Friday, August 19, 2011

ABCs of preventing fitness and dietary backslide while on vacation

Would I be able to exercise with any regularity?  Would I gain weight eating nothing, but restaurant and dorm food?  Would I be able to maintain my sanity?  These were questions that went through my mind as I flew 2,200 miles from my home on the west coast all the way to the east coast.  We had ten days of vacation planned in three different cities of three different states.  Following that whirlwind would be another of a different sort.  We would live and work in another city, in yet another state, for 2-1/2 weeks.  As if that wasn't enough excitement for two endurance athletes training for their respective events, we brought along our six-year-old twin daughters!  Our working vacation would end with four days and two nights relaxing along the Connecticut coast.

I have been home now for a week.  I have nearly recovered from my grand adventure.  The challenging times are fading from my memory allowing for the good times to resurface.  Countless lessons were learned a long the way about how to juggle a healthy and active lifestyle while on vacation.  I managed to gain only a couple pounds and maintain my level of fitness by following these ABC's:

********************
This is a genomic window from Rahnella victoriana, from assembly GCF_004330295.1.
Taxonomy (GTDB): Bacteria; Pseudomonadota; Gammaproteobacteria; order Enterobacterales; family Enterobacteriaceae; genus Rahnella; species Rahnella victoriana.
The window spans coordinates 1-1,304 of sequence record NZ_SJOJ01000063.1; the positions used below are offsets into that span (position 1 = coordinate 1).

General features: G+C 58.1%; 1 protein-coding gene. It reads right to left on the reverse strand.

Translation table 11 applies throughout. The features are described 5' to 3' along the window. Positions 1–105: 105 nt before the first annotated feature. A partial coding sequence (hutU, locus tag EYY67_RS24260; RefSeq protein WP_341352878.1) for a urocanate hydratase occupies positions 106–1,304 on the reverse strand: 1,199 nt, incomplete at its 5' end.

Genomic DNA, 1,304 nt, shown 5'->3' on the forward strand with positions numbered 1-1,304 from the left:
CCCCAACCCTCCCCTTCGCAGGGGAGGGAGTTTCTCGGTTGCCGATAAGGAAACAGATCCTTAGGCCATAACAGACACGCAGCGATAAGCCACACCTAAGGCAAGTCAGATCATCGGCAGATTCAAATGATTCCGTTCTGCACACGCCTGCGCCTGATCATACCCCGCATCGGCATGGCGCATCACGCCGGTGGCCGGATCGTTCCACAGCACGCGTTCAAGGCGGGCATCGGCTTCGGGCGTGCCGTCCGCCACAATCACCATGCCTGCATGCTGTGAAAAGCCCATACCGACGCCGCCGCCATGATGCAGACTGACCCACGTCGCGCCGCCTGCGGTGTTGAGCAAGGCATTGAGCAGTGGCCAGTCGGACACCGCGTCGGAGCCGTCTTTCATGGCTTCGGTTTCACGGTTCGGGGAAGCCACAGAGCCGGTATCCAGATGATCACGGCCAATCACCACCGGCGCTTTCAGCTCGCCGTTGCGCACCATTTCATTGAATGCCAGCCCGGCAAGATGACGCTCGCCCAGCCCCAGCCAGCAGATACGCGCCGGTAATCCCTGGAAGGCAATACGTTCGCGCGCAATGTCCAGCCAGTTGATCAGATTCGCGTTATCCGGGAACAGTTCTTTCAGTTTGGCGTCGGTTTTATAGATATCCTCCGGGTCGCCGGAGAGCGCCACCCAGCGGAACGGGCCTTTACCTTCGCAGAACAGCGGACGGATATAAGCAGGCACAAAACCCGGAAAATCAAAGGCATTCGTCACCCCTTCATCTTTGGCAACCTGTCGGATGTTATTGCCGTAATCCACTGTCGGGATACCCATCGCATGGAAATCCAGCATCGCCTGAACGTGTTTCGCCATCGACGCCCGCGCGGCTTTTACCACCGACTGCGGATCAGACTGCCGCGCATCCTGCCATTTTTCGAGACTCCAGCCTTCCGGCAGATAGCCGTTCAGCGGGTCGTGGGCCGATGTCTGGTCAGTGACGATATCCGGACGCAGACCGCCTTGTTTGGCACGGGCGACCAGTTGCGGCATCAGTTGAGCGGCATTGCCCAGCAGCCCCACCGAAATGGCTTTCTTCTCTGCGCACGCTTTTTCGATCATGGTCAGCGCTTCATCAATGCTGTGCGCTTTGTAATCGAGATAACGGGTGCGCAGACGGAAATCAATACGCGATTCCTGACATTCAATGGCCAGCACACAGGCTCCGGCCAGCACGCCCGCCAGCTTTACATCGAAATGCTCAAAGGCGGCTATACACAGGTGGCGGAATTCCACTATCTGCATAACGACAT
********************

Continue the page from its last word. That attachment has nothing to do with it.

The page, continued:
Ab work can be done anywhere!  No access to a gym?  No time?  Lay a towel on the floor and get down there for some sets of planks, crunches and/or air bicycling.  Super quick, easy and effective.

Bike! One of my hotels had a fleet of bicycles for guests.  I was able to get my cycling fix.  Some cities offer bike rentals and even family friendly bike tours.

Clothes:  Save some space in your suitcase for workout clothes!  A couple pairs of full outfits and your swimming stuff should do the trick.  Sweaty tech clothes can be washed in the sink, wrung out, rolled up a towel to soak up excess water and hung to dry over night.  Tide has travel sized packets of detergent that's meant for washing garments in the sink.